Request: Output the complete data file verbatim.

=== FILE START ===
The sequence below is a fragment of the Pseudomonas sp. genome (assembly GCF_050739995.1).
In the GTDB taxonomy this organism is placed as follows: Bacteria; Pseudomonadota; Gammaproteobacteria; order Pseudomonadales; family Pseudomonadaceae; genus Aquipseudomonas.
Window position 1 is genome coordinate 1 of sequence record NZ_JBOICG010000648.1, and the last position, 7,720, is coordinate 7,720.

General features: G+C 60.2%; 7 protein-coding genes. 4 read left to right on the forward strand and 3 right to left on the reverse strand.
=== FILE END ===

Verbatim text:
The sequence below is a fragment of the Pseudomonas sp. genome (assembly GCF_050739995.1).
In the GTDB taxonomy this organism is placed as follows: Bacteria; Pseudomonadota; Gammaproteobacteria; order Pseudomonadales; family Pseudomonadaceae; genus Aquipseudomonas.
Window position 1 is genome coordinate 1 of sequence record NZ_JBOICG010000648.1, and the last position, 7,720, is coordinate 7,720.

General features: G+C 60.2%; 7 protein-coding genes. 4 read left to right on the forward strand and 3 right to left on the reverse strand.